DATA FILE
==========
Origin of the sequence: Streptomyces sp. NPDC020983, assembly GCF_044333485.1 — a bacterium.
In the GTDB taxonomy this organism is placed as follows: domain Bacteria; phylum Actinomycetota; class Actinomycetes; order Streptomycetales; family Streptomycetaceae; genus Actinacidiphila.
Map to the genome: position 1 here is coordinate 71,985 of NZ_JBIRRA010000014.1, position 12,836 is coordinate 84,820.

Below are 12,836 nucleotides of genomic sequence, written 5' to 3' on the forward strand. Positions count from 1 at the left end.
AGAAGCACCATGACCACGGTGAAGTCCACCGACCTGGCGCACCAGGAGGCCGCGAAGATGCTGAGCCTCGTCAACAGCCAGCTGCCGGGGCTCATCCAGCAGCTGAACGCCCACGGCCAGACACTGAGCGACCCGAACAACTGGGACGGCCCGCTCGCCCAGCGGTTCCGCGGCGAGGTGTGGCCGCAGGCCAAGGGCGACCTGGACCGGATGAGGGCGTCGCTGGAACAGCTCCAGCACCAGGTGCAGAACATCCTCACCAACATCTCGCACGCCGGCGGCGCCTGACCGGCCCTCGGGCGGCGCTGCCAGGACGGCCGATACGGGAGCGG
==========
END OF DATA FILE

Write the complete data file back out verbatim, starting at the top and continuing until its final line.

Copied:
Origin of the sequence: Streptomyces sp. NPDC020983, assembly GCF_044333485.1 — a bacterium.
In the GTDB taxonomy this organism is placed as follows: domain Bacteria; phylum Actinomycetota; class Actinomycetes; order Streptomycetales; family Streptomycetaceae; genus Actinacidiphila.
Map to the genome: position 1 here is coordinate 71,985 of NZ_JBIRRA010000014.1, position 12,836 is coordinate 84,820.

Below are 12,836 nucleotides of genomic sequence, written 5' to 3' on the forward strand. Positions count from 1 at the left end.
AGAAGCACCATGACCACGGTGAAGTCCACCGACCTGGCGCACCAGGAGGCCGCGAAGATGCTGAGCCTCGTCAACAGCCAGCTGCCGGGGCTCATCCAGCAGCTGAACGCCCACGGCCAGACACTGAGCGACCCGAACAACTGGGACGGCCCGCTCGCCCAGCGGTTCCGCGGCGAGGTGTGGCCGCAGGCCAAGGGCGACCTGGACCGGATGAGGGCGTCGCTGGAACAGCTCCAGCACCAGGTGCAGAACATCCTCACCAACATCTCGCACGCCGGCGGCGCCTGACCGGCCCTCGGGCGGCGCTGCCAGGACGGCCGATACGGGAGCGG